Understanding the impact of user behaviour by time of day

The internet is always on. No matter what time of the day it is, as long as you have a working connection, you can access the web.

This is one of the many things that makes the internet so incredibly powerful, of course. Unless a traditional bricks-and-mortar business, which has to be either staffed around the clock or close at the end of the day, a website can be available immediately to any potential customer. 

While the always-on nature of the web is a positive in many aspects, there are some drawbacks. One potential issue we’d like to highlight is the impact the time of the day can have on your Google Ad campaigns.

As we recently discovered through some research we performed at Service Direct, the outcome of the clicks you get on your ads can be strongly influenced by the time on the clock.

Our research process

We are fortunate to have a wealth of data to draw from when performing research like this. As a result, our conclusions are backed by millions of pounds in ad spend. In a nutshell, we found that across hundreds of thousands of clicks, potential customers were far more likely to convert during business hours than they were after-hours. 

  • During business hours—defined as 06:00–18:00—conversion rate was hovering just below 12%
  • For after-hours clicks, that conversion rate was only 3.5%
  • The cost of our clicks did go down in the after-hours window, but not nearly enough to compensate for the drop in conversions
  • In all, the cost per conversion was more than 2.5 times higher after hours than it was during the day

It would be easy enough to just look quickly at your after-hours clicks and determine that they were doing okay. After all, they are less expensive, and some of those clicks will convert. How bad can it be? 

Well, after looking at the data, we now knew that it was bad. Given the massive difference in conversion rate and cost per conversion, there was a lot of wasted spend in the campaigns. By optimising for time of day, it would be possible to cut way back on that waste while still generating leads.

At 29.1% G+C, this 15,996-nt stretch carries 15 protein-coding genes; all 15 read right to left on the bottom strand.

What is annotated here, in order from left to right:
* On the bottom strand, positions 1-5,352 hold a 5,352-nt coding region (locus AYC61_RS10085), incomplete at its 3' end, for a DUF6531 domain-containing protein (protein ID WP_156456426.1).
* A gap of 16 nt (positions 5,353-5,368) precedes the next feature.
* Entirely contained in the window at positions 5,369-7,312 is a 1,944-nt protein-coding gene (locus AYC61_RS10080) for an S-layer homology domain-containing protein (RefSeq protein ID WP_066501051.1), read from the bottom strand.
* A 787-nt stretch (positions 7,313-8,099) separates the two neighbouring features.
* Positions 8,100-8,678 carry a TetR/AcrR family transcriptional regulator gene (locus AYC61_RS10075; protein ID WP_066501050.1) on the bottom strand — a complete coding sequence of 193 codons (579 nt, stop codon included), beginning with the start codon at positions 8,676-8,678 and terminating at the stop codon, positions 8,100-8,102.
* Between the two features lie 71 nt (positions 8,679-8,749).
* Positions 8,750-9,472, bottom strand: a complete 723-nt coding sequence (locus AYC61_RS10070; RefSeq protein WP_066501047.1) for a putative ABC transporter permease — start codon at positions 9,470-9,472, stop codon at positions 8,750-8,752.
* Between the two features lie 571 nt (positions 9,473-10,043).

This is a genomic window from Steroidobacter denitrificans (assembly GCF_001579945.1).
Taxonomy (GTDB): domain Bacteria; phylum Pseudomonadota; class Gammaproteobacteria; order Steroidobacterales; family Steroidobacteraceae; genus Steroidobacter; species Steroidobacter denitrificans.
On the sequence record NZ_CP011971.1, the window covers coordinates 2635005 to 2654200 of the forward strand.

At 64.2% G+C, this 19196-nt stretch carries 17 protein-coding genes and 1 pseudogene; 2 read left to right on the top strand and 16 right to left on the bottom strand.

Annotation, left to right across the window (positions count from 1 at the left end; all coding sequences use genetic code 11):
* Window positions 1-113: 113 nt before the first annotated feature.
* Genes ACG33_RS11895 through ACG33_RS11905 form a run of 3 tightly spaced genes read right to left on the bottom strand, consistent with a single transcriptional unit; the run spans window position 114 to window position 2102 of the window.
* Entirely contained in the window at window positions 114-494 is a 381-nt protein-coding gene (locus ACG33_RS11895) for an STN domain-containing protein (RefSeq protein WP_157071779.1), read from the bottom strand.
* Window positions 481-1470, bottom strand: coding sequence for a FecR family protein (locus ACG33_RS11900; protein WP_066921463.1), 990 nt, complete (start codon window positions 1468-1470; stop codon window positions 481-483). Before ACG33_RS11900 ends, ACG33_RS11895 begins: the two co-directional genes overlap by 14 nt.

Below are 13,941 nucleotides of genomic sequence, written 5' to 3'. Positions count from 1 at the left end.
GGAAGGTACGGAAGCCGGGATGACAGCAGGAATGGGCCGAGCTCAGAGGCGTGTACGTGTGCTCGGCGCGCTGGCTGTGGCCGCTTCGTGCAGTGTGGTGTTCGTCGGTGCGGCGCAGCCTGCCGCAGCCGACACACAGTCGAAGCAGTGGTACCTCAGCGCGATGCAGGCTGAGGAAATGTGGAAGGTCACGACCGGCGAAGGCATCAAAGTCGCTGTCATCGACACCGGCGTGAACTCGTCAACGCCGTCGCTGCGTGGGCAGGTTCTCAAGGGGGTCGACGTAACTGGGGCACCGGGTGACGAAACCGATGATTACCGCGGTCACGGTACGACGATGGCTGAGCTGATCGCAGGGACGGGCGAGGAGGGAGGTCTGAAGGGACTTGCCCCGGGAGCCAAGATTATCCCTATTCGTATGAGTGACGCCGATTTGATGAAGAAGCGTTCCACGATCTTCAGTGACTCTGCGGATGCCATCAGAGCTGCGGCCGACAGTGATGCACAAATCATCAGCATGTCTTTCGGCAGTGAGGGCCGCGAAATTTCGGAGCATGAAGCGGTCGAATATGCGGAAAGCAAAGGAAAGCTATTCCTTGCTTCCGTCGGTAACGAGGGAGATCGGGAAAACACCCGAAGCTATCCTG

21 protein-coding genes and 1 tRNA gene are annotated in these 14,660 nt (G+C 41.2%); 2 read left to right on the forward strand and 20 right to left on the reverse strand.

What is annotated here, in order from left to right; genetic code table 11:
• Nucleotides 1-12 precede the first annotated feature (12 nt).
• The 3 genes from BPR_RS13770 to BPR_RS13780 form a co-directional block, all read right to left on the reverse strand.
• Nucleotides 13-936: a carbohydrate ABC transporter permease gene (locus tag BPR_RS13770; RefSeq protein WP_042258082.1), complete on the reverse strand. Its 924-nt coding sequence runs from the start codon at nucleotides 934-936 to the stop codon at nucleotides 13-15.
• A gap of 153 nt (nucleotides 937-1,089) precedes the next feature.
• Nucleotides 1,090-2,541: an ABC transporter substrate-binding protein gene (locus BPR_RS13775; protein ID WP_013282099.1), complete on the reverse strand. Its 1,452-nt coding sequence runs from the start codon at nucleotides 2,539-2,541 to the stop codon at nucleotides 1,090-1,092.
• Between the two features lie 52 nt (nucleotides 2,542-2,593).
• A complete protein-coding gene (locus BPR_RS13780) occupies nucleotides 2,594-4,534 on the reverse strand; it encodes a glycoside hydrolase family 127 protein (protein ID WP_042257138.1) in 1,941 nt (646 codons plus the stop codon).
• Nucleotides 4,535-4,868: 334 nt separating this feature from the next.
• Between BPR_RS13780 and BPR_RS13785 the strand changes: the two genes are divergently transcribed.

A simple theory

So, why would clicks that come in at night perform so much worse than those that come in during the business day? It may boil down to nothing more than people not wanting to pick up the phone after traditional business hours. Even if a business states that they are open and available 24 hours a day, a customer might not feel comfortable calling at midnight—or three in the morning. They clicked on the ad to learn more about the business. However, they just don’t want to call at such an unusual time. 

What’s next?

Google Analytics performance

It would be a mistake to sit idly while wasted ad spend flies out the door. Simultaneously, Google Ads may play a big part of your lead acquisition strategy. So, you certainly aren’t going to shut it down altogether. To adjust your plan to achieve better results, there are a few places you can look. 

For a start, you can quickly lower the amount that you bid for your ads during the after-hours window. This is an easy change to make and it will save you some of your wasted spend straight away. Sure, you may not draw as many clicks after you lower your bid. But then, those clicks weren’t converting as well as your daytime clicks, anyway. If anything, you can redirect that spend to enhance your daytime bidding strategy, when clicks are likely to be more fruitful. 

To go a little further toward optimising your campaigns, you can experiment with changing the messaging that you deliver after-hours. For instance, for your daytime ads, you may simply ask the potential customer to call your phone number. That’s probably highly effective during the day, but maybe not so much at night (as discussed above). So, you could alter the approach and ask your lead to fill out a form when the click comes in after hours. That way, you can still generate leads while getting around the problem of asking for a late-night phone call. Google Ads makes it easy to display different types of messaging at different times of day.

Finally, you might opt to simply not show ads during certain time windows. If you find that the clicks you receive after 20:00 are significantly less effective, that might serve as your cutoff point. You can just turn the ads off at that time daily and turn them back on again in the morning. It’s only advisable to turn to this approach if you have not been able to optimise your after-hours ads in any acceptable manner. 

Part of the bigger picture

We feel this research is important and can help campaign managers extract more value from each and every pound of ad spend. At the same time, we think there is a lesson here on how ad campaigns should be managed. If your current campaign is turning a profit and you are happy with the results, it would be easy enough to just leave it alone. But that would be leaving money on the table. Even with a good campaign, there is always room for improvement. We hope this gives you the motivation needed to dig deep into your campaigns to find every possible opportunity for growth. 

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